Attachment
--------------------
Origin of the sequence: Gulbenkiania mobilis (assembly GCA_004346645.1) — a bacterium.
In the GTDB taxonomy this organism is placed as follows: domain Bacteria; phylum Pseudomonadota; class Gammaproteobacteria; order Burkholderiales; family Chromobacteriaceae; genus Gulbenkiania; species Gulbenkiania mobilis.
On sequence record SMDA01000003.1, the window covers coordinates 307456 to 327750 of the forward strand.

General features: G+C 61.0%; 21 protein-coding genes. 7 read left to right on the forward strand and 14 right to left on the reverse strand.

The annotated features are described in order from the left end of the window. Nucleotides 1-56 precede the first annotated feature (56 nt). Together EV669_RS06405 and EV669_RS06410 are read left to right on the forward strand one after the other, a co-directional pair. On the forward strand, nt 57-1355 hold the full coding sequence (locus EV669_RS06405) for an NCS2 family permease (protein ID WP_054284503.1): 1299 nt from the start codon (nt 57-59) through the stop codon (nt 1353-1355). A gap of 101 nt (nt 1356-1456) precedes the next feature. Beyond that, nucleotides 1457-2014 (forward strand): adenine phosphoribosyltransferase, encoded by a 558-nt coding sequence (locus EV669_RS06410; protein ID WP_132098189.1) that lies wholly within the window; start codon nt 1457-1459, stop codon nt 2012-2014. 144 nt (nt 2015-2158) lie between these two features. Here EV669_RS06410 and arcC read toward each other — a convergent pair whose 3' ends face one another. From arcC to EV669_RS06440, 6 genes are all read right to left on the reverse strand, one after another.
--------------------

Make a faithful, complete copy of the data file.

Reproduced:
Origin of the sequence: Gulbenkiania mobilis (assembly GCA_004346645.1) — a bacterium.
In the GTDB taxonomy this organism is placed as follows: domain Bacteria; phylum Pseudomonadota; class Gammaproteobacteria; order Burkholderiales; family Chromobacteriaceae; genus Gulbenkiania; species Gulbenkiania mobilis.
On sequence record SMDA01000003.1, the window covers coordinates 307456 to 327750 of the forward strand.

General features: G+C 61.0%; 21 protein-coding genes. 7 read left to right on the forward strand and 14 right to left on the reverse strand.

The annotated features are described in order from the left end of the window. Nucleotides 1-56 precede the first annotated feature (56 nt). Together EV669_RS06405 and EV669_RS06410 are read left to right on the forward strand one after the other, a co-directional pair. On the forward strand, nt 57-1355 hold the full coding sequence (locus EV669_RS06405) for an NCS2 family permease (protein ID WP_054284503.1): 1299 nt from the start codon (nt 57-59) through the stop codon (nt 1353-1355). A gap of 101 nt (nt 1356-1456) precedes the next feature. Beyond that, nucleotides 1457-2014 (forward strand): adenine phosphoribosyltransferase, encoded by a 558-nt coding sequence (locus EV669_RS06410; protein ID WP_132098189.1) that lies wholly within the window; start codon nt 1457-1459, stop codon nt 2012-2014. 144 nt (nt 2015-2158) lie between these two features. Here EV669_RS06410 and arcC read toward each other — a convergent pair whose 3' ends face one another. From arcC to EV669_RS06440, 6 genes are all read right to left on the reverse strand, one after another.